Iberchem is bringing together the teams of its three South African businesses and unifying them into a single entity.
Iberchem, Scentium and Versachem – which deal with fragrances, flavours and colourants and seasonings – will become Iberchem South Africa.
The announcement comes two years after the group acquired 70% of Versachem, a company specialising in food colourants and seasonings. Iberchem recently took control of the remaining 30% and made the decision to integrate the portfolios.
Iberchem South Africa will be managed by Quentin Questiaux, who joined the company in May.
According to the South Africa region head, integrating the businesses will deliver a number of benefits. “We are improving our capabilities and we will have a more focused sales staff,” he told FoodNavigator.
Quality, speed and cost
Questiaux revealed that the company hopes to leverage three distinct strengths to win South African customers.
“We are not trying to come in as a corporate but someone who can supply and develop briefs fast, which we are able to do in a very short time compared to other multinationals.”
Alongside speed and agility, Iberchem is also able to deliver highly cost competitive ingredients thanks in part to its streamlined structure. “We are very cost efficient,” the chief executive stressed.
Given the impact COVID-19 has had on the South African economy, Questiaux emphasised that this is a very relevant consideration.
Even before the coronavirus hit South Africa, the country was in a recession with repeated power cuts and weak business confidence. COVID-19 and mitigation efforts have had wrought further damage still. According to predictions from the OECD, South Africa’s economy will shrink by 7.5% this year – and that will only be achieved if the country avoids another spike in infections. A second wave would see a sharper drop in economic output, which could fall 8.2%, according to the economic forecaster.
“Pricing, especially in the COVID time, when many people are unemployed and purchasing power is limited, is a big advantage.
“People have lost their jobs, so they don’t have an income. They are reliant on family members to support them. A lot of consumers… rely on state help which is obviously lower than salaries. Price efficiency in any market is important but in the South African context is extremely important so you can provide a product that is affordable.”
But competitive pricing alone is not enough. “You can’t just reduce your price. What is important is to retain the quality of the product, the impact of the flavour, while offering it at a competitive price.”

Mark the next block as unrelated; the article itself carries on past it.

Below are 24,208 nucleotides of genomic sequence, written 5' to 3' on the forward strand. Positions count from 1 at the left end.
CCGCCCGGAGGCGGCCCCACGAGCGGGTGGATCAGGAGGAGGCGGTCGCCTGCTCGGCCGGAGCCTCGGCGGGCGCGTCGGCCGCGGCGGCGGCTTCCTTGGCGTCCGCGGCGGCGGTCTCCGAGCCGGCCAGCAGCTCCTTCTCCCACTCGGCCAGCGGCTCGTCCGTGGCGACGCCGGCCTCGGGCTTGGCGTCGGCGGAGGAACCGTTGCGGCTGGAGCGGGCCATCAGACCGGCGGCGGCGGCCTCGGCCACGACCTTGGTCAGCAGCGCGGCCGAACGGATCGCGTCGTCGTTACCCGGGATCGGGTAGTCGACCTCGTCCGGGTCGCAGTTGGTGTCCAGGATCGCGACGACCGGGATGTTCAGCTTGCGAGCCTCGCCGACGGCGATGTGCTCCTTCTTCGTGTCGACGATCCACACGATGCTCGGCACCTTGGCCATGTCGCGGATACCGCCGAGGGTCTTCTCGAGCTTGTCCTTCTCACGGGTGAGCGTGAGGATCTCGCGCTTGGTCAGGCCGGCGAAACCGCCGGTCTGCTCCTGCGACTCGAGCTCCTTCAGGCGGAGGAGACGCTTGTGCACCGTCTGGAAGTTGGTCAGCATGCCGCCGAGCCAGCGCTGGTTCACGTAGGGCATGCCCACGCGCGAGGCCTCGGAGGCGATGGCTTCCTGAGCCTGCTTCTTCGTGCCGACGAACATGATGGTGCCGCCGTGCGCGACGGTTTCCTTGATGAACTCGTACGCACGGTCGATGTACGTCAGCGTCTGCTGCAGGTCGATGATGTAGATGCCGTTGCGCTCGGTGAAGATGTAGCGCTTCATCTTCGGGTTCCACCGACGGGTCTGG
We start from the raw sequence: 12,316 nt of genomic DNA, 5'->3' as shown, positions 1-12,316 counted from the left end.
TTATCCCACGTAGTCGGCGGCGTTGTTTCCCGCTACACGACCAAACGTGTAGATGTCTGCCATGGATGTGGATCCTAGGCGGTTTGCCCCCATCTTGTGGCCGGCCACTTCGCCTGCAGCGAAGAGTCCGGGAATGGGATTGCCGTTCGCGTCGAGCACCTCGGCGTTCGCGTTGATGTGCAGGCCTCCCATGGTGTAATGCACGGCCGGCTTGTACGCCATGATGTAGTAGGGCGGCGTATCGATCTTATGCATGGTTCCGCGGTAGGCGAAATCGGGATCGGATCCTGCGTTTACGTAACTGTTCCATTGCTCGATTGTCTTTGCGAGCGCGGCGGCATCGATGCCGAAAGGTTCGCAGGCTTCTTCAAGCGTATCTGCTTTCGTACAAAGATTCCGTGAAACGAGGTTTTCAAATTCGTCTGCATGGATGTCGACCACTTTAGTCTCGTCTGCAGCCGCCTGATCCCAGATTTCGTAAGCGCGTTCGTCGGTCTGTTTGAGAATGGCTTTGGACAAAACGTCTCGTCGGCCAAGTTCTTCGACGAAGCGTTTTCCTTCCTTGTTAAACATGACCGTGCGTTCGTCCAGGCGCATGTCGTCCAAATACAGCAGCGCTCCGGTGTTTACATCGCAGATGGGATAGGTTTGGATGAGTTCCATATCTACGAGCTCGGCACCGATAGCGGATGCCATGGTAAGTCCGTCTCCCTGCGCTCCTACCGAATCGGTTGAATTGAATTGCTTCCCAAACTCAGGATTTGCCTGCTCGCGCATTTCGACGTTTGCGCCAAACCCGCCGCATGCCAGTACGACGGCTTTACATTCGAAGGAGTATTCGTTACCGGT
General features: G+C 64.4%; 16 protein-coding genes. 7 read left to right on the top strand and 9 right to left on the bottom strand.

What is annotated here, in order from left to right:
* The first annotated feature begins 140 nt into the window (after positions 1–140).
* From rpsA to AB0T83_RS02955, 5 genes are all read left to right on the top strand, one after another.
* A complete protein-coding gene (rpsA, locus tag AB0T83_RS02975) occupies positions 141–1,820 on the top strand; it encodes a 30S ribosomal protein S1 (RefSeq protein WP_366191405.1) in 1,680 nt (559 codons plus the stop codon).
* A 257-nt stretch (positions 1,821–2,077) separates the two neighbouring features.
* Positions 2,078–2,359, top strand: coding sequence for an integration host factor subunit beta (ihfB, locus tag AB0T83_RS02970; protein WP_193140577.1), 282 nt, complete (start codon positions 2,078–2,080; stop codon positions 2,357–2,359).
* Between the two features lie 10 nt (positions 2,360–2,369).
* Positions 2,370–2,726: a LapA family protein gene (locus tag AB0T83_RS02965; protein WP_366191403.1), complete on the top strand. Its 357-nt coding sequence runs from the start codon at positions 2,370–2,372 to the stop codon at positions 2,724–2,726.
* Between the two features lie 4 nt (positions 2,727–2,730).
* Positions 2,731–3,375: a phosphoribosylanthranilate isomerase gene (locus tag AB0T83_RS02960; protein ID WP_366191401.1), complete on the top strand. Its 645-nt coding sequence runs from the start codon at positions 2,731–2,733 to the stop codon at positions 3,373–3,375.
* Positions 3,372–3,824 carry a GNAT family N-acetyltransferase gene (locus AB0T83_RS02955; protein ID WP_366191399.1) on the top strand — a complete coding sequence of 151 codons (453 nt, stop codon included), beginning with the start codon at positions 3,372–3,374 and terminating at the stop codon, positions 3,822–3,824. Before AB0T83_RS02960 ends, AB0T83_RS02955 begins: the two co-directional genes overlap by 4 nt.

Currently, Iberchem’s production is largely located in Spain. But ‘in time’ the company intends to expand production in South Africa.
This reflects the importance Iberchem places on its local presence. The company operates technical labs in the country and has developed a library of flavours and fragrances specific for the market in southern Africa.
Questiaux elaborated: “We have a local flavour library that we can draw on, we have local staff who know the taste profiles of South Africa, and we can do this in a far shorter timeline than most multinationals. If a company wants to develop a product it can do so rapidly, if they want to be supplied they can do so very rapidly, while meeting the sensory taste and fragrance profiles relevant to south Africa.
“Somebody in the UK, US or South Africa have different taste profiles. That knowledge is important to supply what the customer needs. It is imperative that you cater to their tastes.”
Iberchem is also aware of the key innovation drivers within South Africa. According to Questiaux, the country’s sugar tax places reformulation high up the agenda.
The tax, introduced in 2018, is set at 20% or 2.29 cents per gram of sugar. According to the WHO, it has generated a profit of R3.2bn for the South African Treasury and reportedly slashed the beverage sector’s use of sugar by a third.
“The South African market has a tax on sugar to reduce obesity and improve the quality of foods. It is definitely a sector which is predominant, a very important market that we want to work with,” Questiaux elaborated. He predicted that other areas of reformulation – such as salt reduction – are ‘only going to become more and more important’.
Building the brand
Looking to the immediate future, the South African chief executive said that the challenge for Iberchem will be to increase awareness among customers.
“Our ambition is to develop the brand so people know we are in the market, we are able to offer local services, we have three divisions – fragrance, flavours and dustings – and each one carries its own brand under the umbrella of Iberchem.
“We have the technologies to reduce sugar, to meet the needs of a country like South Africa as well as the neighbouring countries.
“We need to make sure people perceive us as prompt, quality, cost-efficient suppliers.”